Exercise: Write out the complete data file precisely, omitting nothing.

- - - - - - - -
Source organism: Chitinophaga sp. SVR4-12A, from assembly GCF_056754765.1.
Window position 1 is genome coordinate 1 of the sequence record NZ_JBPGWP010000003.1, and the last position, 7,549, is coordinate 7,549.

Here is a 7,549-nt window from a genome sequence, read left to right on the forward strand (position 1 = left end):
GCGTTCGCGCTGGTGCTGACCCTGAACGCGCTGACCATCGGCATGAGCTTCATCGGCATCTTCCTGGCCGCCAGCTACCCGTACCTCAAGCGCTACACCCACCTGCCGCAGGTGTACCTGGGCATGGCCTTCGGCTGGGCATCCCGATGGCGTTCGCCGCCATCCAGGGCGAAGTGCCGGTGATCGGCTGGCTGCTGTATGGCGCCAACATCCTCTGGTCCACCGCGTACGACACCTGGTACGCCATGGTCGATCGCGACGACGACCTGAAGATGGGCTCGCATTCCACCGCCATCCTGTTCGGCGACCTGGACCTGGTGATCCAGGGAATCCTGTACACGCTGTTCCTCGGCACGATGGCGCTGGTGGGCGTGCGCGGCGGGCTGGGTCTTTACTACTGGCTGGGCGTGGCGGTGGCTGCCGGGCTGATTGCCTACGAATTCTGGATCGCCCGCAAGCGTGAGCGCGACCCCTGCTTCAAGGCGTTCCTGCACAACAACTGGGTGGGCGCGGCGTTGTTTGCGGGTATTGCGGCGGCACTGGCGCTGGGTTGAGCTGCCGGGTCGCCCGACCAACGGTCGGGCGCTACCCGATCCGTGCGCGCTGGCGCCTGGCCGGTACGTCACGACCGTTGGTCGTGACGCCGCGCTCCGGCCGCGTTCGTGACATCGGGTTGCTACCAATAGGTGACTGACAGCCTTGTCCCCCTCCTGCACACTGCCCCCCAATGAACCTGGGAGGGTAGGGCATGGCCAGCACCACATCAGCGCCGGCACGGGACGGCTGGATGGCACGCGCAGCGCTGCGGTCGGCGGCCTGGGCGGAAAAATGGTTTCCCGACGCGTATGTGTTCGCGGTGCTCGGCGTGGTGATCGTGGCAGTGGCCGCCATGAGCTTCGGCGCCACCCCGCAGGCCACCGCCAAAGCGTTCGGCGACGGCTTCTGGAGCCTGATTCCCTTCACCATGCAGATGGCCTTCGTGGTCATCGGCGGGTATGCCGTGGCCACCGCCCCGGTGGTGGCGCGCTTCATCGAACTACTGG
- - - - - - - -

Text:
Source organism: Chitinophaga sp. SVR4-12A, from assembly GCF_056754765.1.
Window position 1 is genome coordinate 1 of the sequence record NZ_JBPGWP010000003.1, and the last position, 7,549, is coordinate 7,549.

Here is a 7,549-nt window from a genome sequence, read left to right on the forward strand (position 1 = left end):
GCGTTCGCGCTGGTGCTGACCCTGAACGCGCTGACCATCGGCATGAGCTTCATCGGCATCTTCCTGGCCGCCAGCTACCCGTACCTCAAGCGCTACACCCACCTGCCGCAGGTGTACCTGGGCATGGCCTTCGGCTGGGCATCCCGATGGCGTTCGCCGCCATCCAGGGCGAAGTGCCGGTGATCGGCTGGCTGCTGTATGGCGCCAACATCCTCTGGTCCACCGCGTACGACACCTGGTACGCCATGGTCGATCGCGACGACGACCTGAAGATGGGCTCGCATTCCACCGCCATCCTGTTCGGCGACCTGGACCTGGTGATCCAGGGAATCCTGTACACGCTGTTCCTCGGCACGATGGCGCTGGTGGGCGTGCGCGGCGGGCTGGGTCTTTACTACTGGCTGGGCGTGGCGGTGGCTGCCGGGCTGATTGCCTACGAATTCTGGATCGCCCGCAAGCGTGAGCGCGACCCCTGCTTCAAGGCGTTCCTGCACAACAACTGGGTGGGCGCGGCGTTGTTTGCGGGTATTGCGGCGGCACTGGCGCTGGGTTGAGCTGCCGGGTCGCCCGACCAACGGTCGGGCGCTACCCGATCCGTGCGCGCTGGCGCCTGGCCGGTACGTCACGACCGTTGGTCGTGACGCCGCGCTCCGGCCGCGTTCGTGACATCGGGTTGCTACCAATAGGTGACTGACAGCCTTGTCCCCCTCCTGCACACTGCCCCCCAATGAACCTGGGAGGGTAGGGCATGGCCAGCACCACATCAGCGCCGGCACGGGACGGCTGGATGGCACGCGCAGCGCTGCGGTCGGCGGCCTGGGCGGAAAAATGGTTTCCCGACGCGTATGTGTTCGCGGTGCTCGGCGTGGTGATCGTGGCAGTGGCCGCCATGAGCTTCGGCGCCACCCCGCAGGCCACCGCCAAAGCGTTCGGCGACGGCTTCTGGAGCCTGATTCCCTTCACCATGCAGATGGCCTTCGTGGTCATCGGCGGGTATGCCGTGGCCACCGCCCCGGTGGTGGCGCGCTTCATCGAACTACTGG